"'Your' correspondent?" he echoed.

"They built me out of spare limbs and day-old grits out back 'a the OR. Tried to get glue but weren't able to requisition enough in time."

Radar let out a loud giggle, cut off by a hiccup.

"Vess," Frank hissed, sending them a pleading look.

They took another sip of their beer. "You'll have to pardon the attempted wit, Major, we're all a little on edge, given there's a war on. How's the inspection coming?"

"You've no casualties today."

"Here's hoping." Vess knocked on the wooden bar.

"C'min!" Radar called, dissolving into laughter again.

Looking to Kwang, Vess asked, "What's in that soda?"

"With no casualties," Dodgeson said, ignoring the Corporal, "I'm unable to observe your efficiency."

"Well, look at it this way, Inspector: we're so efficient, all our patients up and left on their own."

He chose to ignore the comment. "I will instead observe how this unit uses its idle time. Make sure everything's up to snuff with Army standards."

"What exactly does the Army suggest one does with idle time?" Vess asked. "Polish our boots? Recite the text of their draft card?"

"They will conduct themselves in a way that's becoming of a U.S. Army officer."

"What about those of us who aren't U.S. Army officers? How should we act?"

Across the room, Pierce and McIntyre snorted.

"You'd do well to keep everyone in your camp under control," Dodgeson snapped, "regardless of rank."

"Yes, sir," Burns said, bodily placing himself between Inspector and correspondent. "We try-some are more responsible than others. Might I show you the latrine? We recently dug a new one-" He attempted to lead the other Major away, but the latter shrugged off his hand.

"I think I'll wait in my tent. Escape this-" he looked around the room again and sneered, "degeneracy."

Another wave of searing heat marked their departure.

Vess turned back to their beer. They noticed the clerk which had previously been sitting to their left had gotten off his stool and was shuffling off.

"If I didn't know any better I'd say he's stumbling drunk." They looked at the bartender, eyebrow raised.

"Few drinks in and he doesn't notice the rum. Most Joes can handle it."

"Radar's not most Joes."

The Joe in question had made it to the jukebox in the corner, leaning heavily against it as he drunkenly crooned along to Hank Williams.

"Looked like he could use a drink," Kwang shrugged.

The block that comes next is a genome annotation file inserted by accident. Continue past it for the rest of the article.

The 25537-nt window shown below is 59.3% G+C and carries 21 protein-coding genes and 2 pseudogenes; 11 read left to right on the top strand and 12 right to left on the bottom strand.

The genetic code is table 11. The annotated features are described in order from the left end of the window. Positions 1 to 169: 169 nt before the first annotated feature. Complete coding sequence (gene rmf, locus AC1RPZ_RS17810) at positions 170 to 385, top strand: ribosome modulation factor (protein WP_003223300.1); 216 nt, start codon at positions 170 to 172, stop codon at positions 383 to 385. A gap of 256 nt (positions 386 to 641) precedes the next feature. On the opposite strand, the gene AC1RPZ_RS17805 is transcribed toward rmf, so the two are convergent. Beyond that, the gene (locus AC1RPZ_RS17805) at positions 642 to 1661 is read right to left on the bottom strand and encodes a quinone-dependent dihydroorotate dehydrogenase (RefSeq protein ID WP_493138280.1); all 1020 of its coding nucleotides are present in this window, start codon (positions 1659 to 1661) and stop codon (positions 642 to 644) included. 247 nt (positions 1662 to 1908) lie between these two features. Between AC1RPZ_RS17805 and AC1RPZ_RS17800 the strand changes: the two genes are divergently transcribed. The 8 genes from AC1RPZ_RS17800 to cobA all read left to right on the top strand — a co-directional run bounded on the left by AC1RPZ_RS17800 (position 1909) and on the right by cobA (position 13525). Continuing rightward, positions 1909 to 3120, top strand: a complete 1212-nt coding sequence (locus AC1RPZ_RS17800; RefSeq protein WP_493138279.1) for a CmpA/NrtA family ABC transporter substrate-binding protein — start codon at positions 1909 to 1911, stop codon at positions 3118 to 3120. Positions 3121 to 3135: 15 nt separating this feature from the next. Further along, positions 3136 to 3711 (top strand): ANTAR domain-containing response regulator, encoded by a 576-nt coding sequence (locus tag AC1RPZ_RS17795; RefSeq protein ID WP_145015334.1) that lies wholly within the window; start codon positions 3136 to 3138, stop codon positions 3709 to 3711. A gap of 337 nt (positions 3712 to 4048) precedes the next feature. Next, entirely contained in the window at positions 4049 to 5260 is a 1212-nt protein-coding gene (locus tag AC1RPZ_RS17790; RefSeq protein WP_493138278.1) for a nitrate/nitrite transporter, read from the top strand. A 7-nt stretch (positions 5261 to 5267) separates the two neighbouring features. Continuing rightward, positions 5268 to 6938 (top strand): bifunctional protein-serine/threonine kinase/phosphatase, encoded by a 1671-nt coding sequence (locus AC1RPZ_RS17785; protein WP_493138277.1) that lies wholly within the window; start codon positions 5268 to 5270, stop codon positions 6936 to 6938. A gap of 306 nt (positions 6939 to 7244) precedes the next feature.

Vess finished the bottle and gestured for another. "Couldn't we all."

"Heeyy!"

"Alright, alright," Colonel Blake grumbled, closing the door to block the heat. "Phew, what a steamer out there. Kwang, get me a cold glass-I don't care what's in it, just make it cold."

"All out of cold today, Colonel."

Blake sighed and found the stool next to Vess. "I'll settle for slightly cooler than the sun."

Vess gave him a sideways look. "That inspector's a cheerful guy."

"He could out-gloom the Grim Reaper," Blake accepted a glass. At the first sip, he recoiled, coughing. "Are you trying to kill-what is this?"

Vess peered at it, giving the liquid inside a tentative sniff. "Top shelf whiskey that took a running leap off and landed in a puddle of basement-quality gin."

"Close enough."

Blake took the glass back and frowned into it, "Tastes like motor oil." He downed the contents. "Keep 'em coming."

"Rough inspection?"

"The man's a menace," Blake groaned. "According to him we do nothing right: beds in the OR are at the wrong angle; tent seams are out of alignment; even complained at the way we label things in the supply room, as if everyone in the unit weren't able to navigate it with our eyes closed! Went over everything with a fine-toothed comb and complained about the dust he stirred up-whole countryside's made of dust! We eat, sleep, and breathe the stuff."

"My beer's certainly full of it," Vess remarked.

A commotion suddenly erupted behind them, as a drink went splashing across a table and an outraged medic leapt to his feet. "Watch it, pipsqueak!"

Kwang looked over Vess' head. "Colonel, I believe that one is yours."

"Aw, Radar, what happened?"

Vess finished their beer, "Can't hold his Nehi." They grabbed his arm and headed for the door, "C'mon, kid, let's get you to bed."

"I'll say-what..I want," he slurred, trying and failing to twist out of Vess' grip, "I'll tell'm 'bout the-'m'bout the bombs. An'...they can't stop me-!"